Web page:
7. [quote user="richard51"]Would be interested in Mints friends reason but it could possibly be due to the fact that it is very near the northern border of the region and some distance away from the touristy face of the region. I suspect (and I don't mean to insult people living in the Dordogne) that certain areas are more snobbish (or vice-versa) than others.[/quote] Richard, it wasn't a friend, it was someone on the forum when I was asking for advice and impressions about different areas. He said he had a sister who lived there and he knew the town well.  Said I wouldn't like it because it would be like living back in the UK.  All the market stalls, for instance, apparently have notices in French AND English. I gathered that it was a bit of an enclave for les anglais so I never bothered to go and look for myself.  I had spoken to the forum member on the phone prior to that and I didn't feel I had to go and check out the place for myself. So, if anyone does live in PP, look, I didn't go there so it's just hearsay so please don't give me a load of grief over it, OK?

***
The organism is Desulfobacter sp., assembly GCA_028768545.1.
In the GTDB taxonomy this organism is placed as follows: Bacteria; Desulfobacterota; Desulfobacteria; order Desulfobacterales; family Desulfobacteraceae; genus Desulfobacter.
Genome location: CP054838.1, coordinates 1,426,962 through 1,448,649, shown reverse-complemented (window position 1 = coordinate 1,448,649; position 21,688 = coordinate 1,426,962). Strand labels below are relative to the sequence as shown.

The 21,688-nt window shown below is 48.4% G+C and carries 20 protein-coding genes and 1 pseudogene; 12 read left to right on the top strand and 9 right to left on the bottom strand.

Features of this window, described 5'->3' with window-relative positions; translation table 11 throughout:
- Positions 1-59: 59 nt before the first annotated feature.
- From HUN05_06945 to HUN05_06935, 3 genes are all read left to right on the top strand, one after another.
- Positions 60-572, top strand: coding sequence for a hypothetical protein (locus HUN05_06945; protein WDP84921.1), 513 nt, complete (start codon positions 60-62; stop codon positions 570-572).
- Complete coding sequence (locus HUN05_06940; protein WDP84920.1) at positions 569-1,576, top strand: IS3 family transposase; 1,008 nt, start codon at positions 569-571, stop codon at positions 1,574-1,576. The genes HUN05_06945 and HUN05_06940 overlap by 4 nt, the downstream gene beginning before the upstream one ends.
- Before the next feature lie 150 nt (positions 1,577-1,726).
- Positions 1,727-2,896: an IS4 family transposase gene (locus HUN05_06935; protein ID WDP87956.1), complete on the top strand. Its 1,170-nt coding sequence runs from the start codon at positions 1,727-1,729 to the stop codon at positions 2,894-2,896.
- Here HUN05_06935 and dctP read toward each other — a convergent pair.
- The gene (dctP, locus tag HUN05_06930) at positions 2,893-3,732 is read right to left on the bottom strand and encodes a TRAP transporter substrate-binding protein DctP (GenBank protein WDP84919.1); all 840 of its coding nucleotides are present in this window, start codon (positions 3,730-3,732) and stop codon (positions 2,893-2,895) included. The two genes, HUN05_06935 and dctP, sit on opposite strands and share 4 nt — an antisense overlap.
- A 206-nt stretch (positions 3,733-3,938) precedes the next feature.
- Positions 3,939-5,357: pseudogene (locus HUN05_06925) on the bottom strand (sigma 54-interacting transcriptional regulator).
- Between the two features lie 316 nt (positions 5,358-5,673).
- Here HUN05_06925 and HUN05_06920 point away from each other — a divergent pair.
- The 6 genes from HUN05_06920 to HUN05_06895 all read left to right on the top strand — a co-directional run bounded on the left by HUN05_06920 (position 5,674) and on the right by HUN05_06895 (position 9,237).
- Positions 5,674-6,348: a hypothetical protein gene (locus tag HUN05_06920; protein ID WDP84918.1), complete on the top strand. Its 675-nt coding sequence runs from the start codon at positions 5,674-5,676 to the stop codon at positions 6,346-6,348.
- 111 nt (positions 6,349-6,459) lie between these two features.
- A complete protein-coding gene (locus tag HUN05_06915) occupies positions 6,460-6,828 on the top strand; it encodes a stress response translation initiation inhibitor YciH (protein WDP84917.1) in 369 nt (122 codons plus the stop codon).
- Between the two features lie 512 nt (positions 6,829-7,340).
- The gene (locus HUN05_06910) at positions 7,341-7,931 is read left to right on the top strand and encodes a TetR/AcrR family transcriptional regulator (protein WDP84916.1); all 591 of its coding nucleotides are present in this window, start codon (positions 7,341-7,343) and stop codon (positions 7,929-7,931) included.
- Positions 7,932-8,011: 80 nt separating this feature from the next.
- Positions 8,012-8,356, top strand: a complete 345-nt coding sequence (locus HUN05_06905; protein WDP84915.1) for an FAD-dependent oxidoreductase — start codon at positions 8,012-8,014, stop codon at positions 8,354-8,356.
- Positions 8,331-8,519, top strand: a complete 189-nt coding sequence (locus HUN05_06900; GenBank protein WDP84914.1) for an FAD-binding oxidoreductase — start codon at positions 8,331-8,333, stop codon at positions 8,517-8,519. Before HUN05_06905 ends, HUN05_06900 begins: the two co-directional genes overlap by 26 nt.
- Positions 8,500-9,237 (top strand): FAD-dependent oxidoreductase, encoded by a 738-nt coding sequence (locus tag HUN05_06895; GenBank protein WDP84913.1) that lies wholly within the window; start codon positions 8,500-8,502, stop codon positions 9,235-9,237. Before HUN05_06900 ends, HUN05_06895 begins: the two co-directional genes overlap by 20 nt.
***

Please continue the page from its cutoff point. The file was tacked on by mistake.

8. Richard51, if I were to move back to the UK, the Peak district would be one of my hotspots for househunting. What would attract me would be the walking[:D] I'd never understand "weather"!  We lived not an hour from here but nearer the coast and whilst the winters were just as cold, the summers were nowhere near as hot.  In fact, the summers were very disappointing, often rainy and very cool. Where I am, it could, and often does, rain for days on end but then we'd have a dry spell of sometimes weeks to the dismay of farmers. All I can say is, thousands of British and other Europeans who have moved here must all be wrong in their choice if the Dordogne is so terrible?[;-).  There is always some snootiness attached to popular areas in any country and the sneering ones are often the very ones who don't live there and know next to nothing about those places.  For example, if I were to move to Italy, it would be Tuscany and, if to Spain, it would be the Costa Brava.  No doubt more will come on now to pour scorn on my choices.